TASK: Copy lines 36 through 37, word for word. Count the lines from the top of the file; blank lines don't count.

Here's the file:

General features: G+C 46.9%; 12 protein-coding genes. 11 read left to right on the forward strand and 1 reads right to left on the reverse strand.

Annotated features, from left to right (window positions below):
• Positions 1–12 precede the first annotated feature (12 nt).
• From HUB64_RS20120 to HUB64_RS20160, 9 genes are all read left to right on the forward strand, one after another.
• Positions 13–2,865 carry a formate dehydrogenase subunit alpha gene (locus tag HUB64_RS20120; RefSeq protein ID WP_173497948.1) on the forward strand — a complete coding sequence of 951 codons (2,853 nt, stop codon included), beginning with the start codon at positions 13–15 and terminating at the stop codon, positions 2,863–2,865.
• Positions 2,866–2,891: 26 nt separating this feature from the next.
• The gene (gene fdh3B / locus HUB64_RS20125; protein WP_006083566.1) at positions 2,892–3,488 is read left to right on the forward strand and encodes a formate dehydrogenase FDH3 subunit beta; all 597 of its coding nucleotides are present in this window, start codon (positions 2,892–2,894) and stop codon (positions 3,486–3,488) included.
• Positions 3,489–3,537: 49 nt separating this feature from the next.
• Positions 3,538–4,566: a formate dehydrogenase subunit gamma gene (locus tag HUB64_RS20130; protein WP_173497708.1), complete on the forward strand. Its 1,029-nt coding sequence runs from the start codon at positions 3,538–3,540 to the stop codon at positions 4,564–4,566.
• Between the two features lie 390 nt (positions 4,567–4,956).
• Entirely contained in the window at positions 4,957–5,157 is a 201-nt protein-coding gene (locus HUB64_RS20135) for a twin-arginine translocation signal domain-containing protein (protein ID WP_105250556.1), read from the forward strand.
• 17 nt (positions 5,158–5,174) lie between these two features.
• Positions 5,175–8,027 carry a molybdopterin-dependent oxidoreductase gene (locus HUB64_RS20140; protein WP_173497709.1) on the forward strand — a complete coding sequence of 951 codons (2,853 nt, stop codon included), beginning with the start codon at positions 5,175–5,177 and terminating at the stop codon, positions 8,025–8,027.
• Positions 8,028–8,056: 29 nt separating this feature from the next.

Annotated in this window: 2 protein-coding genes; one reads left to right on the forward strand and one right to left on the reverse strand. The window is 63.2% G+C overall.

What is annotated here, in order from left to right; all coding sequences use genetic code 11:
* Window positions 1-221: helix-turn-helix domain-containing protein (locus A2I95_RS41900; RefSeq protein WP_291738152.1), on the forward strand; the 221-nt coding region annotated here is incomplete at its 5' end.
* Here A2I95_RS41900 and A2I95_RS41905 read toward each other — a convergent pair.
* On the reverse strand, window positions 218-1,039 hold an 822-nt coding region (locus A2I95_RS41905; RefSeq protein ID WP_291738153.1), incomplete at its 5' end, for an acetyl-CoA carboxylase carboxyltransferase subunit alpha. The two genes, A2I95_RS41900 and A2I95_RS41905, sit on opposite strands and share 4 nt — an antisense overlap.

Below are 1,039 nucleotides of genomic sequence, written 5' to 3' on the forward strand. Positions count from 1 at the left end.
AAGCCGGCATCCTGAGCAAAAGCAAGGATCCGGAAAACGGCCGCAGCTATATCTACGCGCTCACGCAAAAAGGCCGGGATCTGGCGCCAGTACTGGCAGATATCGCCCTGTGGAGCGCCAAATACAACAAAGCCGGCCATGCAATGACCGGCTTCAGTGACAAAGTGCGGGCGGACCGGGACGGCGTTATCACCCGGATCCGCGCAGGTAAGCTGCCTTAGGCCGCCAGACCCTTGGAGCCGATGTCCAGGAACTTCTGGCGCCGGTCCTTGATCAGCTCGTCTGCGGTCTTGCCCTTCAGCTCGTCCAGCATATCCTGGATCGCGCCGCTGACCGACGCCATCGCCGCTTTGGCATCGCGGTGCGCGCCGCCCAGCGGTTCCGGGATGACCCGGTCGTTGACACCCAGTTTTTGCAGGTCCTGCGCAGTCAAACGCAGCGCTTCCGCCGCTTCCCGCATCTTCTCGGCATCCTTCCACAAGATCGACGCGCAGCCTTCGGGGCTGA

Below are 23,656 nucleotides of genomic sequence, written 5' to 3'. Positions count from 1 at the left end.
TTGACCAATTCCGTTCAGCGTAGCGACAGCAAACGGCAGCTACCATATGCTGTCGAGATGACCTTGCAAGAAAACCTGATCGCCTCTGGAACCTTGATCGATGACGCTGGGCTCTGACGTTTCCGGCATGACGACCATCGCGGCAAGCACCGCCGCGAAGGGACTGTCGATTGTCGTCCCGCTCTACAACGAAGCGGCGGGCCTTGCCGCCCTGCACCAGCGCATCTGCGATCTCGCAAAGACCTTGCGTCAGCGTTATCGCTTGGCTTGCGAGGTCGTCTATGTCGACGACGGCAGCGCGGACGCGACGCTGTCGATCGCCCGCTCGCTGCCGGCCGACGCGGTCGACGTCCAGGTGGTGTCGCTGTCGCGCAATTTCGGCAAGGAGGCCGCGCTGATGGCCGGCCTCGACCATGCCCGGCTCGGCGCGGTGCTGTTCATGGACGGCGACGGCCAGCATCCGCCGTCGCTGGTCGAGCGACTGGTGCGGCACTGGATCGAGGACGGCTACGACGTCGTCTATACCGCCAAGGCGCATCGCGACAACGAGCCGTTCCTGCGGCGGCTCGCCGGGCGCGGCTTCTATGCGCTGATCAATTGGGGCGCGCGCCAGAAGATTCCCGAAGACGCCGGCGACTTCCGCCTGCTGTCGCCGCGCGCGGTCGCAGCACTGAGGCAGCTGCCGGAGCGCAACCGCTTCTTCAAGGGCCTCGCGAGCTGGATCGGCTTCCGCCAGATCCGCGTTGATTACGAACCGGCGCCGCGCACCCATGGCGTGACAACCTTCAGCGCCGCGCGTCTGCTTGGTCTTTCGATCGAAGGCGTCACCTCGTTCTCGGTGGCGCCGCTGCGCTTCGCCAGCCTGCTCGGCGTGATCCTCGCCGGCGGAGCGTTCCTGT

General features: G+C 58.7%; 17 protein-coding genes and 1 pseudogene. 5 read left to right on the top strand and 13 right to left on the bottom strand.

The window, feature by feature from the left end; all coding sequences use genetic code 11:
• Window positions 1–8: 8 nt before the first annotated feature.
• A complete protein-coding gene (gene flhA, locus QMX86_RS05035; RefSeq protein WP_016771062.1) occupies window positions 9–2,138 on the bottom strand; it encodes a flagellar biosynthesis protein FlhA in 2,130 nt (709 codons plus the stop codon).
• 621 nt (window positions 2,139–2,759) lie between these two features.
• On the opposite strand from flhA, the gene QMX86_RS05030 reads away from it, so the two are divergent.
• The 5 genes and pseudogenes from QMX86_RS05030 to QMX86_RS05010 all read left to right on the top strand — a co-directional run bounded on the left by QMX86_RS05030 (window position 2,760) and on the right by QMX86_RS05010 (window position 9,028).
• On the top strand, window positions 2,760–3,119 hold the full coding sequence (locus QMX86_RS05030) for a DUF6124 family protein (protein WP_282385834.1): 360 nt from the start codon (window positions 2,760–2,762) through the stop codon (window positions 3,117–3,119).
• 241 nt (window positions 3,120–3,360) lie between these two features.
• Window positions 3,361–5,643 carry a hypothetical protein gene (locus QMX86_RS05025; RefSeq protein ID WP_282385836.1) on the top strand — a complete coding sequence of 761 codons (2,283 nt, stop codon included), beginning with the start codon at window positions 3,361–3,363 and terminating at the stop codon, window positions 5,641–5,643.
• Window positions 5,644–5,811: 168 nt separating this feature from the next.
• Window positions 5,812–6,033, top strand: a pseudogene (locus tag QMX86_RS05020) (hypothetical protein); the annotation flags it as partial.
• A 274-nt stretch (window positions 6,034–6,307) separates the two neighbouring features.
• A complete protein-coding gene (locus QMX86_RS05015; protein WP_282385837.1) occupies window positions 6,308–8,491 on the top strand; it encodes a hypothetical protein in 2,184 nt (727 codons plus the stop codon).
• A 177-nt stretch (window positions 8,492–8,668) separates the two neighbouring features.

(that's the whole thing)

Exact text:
• A 274-nt stretch (window positions 6,034–6,307) separates the two neighbouring features.
• A complete protein-coding gene (locus QMX86_RS05015; protein WP_282385837.1) occupies window positions 6,308–8,491 on the top strand; it encodes a hypothetical protein in 2,184 nt (727 codons plus the stop codon).